Generally, you can be convicted of a DUI/DWI for taking prescription medication or a drug that's legal in your state. It just depends on whether you've taken enough of the drug or medication to be "under the influence" or "intoxicated" as defined by state law.
The DUI laws of most states make it illegal to drive while under the influence of (intoxicated by) any substance or with a certain amount of alcohol in your system (a "per se" DUI). Some states also have per se DUI laws that make it illegal to operate a vehicle with a certain concentration of drugs in your blood.
In other words, you can get a DUI based on the actual effects of the substances you ingested or the measured amount of certain substances in your system.
Impairment DUI laws focus on the effects that the ingested substance had on the driver—not necessarily what the substance was or how much of it was in the driver's system. So, cases involving prescription drugs like painkillers and benzos are typically charged under impairment DUI laws.
To prove an impairment DUI at trial, the prosecution needs to show the driver was "under the influence" or "intoxicated" as defined by state law. States differ on the level of impairment that prosecutors must prove. Some states, for example, require proof that the driver was "substantially affected," while in other states, evidence of "any effect" is enough.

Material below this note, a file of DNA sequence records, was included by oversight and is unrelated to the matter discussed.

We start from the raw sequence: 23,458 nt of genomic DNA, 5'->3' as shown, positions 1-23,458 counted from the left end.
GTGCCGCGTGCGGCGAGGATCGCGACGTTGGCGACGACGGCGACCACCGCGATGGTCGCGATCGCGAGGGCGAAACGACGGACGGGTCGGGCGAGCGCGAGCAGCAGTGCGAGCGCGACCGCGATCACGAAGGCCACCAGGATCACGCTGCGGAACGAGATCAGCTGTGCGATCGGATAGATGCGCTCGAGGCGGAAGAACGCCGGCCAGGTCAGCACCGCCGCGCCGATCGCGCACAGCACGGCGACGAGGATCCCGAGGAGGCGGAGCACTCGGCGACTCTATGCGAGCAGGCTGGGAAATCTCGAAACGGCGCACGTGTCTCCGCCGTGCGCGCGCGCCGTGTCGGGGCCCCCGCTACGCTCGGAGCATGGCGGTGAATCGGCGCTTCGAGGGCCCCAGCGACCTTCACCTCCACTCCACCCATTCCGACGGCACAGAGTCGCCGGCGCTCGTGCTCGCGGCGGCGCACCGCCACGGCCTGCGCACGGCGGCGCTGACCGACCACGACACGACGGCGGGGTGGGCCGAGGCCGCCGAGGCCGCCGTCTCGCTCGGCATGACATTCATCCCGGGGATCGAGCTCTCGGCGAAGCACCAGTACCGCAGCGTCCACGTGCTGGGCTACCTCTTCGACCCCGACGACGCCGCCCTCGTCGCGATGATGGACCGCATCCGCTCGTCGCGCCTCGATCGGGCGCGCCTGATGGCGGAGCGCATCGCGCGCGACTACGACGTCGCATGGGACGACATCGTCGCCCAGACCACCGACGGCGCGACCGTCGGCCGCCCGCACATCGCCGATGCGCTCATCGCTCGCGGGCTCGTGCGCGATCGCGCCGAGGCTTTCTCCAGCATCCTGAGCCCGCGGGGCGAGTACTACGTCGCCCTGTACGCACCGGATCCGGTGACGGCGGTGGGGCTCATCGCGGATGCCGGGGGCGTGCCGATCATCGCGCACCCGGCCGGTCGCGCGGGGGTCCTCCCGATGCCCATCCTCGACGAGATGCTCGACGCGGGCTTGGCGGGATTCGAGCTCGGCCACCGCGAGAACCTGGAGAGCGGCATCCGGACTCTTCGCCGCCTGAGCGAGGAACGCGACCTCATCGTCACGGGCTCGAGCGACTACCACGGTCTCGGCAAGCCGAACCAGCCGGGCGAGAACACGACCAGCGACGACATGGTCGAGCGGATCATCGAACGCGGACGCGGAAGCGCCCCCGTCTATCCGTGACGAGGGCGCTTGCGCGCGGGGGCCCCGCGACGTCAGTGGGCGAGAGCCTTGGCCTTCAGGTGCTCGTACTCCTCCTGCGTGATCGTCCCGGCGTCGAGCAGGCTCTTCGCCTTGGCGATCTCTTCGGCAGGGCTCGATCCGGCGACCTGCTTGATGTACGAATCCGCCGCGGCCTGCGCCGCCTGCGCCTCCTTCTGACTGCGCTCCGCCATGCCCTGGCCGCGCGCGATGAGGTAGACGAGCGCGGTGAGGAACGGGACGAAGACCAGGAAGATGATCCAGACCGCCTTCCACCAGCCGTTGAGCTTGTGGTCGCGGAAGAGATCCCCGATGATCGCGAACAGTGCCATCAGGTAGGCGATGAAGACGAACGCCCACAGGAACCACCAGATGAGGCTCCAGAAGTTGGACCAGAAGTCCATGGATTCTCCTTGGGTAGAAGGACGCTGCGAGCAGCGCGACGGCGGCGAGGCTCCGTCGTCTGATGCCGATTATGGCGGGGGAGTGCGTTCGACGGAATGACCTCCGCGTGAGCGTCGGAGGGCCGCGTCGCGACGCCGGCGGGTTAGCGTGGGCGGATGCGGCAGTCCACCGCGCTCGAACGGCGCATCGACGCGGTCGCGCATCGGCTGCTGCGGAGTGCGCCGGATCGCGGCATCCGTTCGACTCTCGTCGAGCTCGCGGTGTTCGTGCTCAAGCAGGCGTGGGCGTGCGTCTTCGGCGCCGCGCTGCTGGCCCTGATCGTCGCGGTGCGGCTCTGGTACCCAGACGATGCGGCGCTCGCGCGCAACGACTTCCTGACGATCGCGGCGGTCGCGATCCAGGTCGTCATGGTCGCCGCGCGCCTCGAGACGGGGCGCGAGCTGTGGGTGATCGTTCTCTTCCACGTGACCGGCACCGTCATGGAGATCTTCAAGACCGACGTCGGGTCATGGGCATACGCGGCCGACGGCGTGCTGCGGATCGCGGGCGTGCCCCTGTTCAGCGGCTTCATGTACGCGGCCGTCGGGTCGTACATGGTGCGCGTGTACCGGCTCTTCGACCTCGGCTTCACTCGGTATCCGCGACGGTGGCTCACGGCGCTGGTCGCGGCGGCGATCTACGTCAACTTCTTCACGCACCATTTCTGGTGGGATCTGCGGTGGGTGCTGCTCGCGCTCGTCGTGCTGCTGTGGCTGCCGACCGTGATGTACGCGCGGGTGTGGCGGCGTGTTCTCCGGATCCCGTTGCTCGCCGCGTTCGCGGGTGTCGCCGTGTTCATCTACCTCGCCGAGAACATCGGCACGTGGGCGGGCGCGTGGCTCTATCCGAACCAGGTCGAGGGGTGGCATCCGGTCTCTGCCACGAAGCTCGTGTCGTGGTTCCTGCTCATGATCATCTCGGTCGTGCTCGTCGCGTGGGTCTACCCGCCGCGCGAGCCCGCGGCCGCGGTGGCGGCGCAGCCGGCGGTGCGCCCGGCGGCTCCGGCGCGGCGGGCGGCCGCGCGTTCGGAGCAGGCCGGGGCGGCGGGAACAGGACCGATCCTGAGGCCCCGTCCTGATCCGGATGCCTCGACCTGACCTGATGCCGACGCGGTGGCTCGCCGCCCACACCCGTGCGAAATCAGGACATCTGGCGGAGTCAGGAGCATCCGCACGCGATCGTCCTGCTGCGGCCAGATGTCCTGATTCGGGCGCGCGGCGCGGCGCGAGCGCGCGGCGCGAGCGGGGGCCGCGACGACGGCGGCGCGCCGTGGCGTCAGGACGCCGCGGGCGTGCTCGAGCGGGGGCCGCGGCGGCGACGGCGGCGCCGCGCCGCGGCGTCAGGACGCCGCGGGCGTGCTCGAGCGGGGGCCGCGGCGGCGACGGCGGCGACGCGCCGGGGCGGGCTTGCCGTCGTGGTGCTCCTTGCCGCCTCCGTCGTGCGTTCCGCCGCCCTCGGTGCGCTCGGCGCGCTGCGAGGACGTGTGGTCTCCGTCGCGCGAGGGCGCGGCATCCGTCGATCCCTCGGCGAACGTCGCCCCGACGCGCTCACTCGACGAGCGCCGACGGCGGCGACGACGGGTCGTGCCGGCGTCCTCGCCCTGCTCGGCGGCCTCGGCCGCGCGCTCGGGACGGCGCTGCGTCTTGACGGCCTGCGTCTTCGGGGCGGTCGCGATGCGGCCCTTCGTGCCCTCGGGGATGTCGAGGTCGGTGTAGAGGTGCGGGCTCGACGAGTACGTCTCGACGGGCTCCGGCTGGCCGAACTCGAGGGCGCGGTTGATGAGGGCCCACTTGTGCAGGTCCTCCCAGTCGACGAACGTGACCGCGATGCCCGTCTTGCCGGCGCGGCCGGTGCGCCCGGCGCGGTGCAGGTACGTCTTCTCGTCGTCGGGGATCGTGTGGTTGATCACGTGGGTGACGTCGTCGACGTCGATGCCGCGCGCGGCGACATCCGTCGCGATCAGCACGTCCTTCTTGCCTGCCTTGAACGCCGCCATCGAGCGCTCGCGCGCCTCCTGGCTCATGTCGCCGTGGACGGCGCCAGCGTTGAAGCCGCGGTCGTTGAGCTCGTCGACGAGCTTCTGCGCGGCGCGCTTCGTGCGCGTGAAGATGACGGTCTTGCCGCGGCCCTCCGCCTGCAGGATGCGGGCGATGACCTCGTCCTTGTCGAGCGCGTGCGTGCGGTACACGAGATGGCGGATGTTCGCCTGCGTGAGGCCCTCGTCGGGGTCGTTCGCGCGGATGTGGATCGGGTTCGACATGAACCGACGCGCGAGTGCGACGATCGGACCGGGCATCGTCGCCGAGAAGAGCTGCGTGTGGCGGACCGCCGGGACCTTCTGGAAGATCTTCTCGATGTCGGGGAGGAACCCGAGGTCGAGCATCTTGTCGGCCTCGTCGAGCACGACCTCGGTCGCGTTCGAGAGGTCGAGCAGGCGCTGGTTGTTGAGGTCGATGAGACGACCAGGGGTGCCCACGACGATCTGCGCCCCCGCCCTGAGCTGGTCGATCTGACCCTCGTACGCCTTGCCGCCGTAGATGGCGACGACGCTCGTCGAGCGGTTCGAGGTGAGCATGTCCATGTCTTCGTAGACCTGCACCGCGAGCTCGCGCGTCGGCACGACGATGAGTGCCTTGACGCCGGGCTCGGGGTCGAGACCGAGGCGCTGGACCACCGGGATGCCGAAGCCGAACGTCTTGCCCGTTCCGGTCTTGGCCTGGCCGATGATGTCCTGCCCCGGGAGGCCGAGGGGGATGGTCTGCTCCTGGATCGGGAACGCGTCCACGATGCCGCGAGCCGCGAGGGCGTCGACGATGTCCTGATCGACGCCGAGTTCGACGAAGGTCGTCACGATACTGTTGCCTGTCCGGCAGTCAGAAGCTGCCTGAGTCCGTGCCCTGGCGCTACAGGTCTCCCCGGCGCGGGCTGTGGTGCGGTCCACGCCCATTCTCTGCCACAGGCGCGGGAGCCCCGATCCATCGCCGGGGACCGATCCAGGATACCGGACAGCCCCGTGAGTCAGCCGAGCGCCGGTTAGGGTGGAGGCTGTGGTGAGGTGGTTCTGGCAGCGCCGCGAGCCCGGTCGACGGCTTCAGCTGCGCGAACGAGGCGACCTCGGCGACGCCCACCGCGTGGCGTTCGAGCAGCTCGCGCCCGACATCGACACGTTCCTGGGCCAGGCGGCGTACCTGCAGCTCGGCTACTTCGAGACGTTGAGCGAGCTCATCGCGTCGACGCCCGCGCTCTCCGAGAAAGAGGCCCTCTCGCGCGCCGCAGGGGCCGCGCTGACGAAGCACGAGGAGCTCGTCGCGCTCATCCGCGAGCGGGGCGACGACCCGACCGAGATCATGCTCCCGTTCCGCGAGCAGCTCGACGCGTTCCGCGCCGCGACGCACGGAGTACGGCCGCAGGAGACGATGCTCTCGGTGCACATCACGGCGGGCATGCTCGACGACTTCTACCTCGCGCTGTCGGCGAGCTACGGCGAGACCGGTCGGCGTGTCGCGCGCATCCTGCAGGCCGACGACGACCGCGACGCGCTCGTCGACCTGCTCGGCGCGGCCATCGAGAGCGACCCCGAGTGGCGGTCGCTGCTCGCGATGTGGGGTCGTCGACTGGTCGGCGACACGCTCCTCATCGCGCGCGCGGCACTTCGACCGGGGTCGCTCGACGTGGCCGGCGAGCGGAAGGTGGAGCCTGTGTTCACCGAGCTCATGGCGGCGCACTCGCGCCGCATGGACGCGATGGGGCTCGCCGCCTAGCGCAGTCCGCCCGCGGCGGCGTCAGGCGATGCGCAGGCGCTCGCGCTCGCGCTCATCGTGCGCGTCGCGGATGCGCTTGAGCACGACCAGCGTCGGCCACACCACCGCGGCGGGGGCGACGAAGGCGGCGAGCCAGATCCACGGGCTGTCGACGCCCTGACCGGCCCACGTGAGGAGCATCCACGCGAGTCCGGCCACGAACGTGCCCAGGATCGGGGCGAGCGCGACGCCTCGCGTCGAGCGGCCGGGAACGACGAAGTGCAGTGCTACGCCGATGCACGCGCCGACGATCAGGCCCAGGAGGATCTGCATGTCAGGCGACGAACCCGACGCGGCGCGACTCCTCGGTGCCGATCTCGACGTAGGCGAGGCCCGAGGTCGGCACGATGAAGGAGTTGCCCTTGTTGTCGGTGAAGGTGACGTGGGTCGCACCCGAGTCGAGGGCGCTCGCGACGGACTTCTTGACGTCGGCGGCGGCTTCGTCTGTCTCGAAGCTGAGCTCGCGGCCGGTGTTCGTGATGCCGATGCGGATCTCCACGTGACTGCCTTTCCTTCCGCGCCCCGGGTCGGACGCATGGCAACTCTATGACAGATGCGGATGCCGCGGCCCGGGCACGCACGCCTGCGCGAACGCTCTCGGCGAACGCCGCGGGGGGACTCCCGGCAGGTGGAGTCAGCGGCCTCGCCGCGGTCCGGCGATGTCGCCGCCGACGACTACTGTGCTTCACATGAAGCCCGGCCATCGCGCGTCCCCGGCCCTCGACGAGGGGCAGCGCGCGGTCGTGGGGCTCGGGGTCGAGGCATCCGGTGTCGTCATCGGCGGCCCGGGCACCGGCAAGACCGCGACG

Per se drug DUI laws typically apply only to common illegal drugs like cocaine, methamphetamines, and marijuana. So prescription drug use generally won't lead to per se charges.
A driver who's arrested for a DUI based on prescription drug use may have a limited defense. A handful of states will let drivers off the hook if they can show they were impaired as the result of taking a prescription medication as prescribed by a licensed physician.
However, this defense doesn't come into play very often. Generally, a driver would have to show that they took a prescription medication as prescribed and there was no warning on the label about driving while taking the medication.
Quite a few states now have at least some legal marijuana use—either recreational or for medical purposes. But just like with prescription medications, legal marijuana use can result in a DUI conviction based on impairment.
Some states also have per se marijuana laws that prohibit motorists from driving while having a certain blood concentration of THC, the psychoactive ingredient in marijuana.
If you've been arrested for a DUI related to lawful drug use or medication that a doctor prescribed to you, get in contact with a knowledgeable DUI lawyer in your area. An experienced DUI attorney should be able to tell you how state law applies in your situation and whether you have any viable defenses.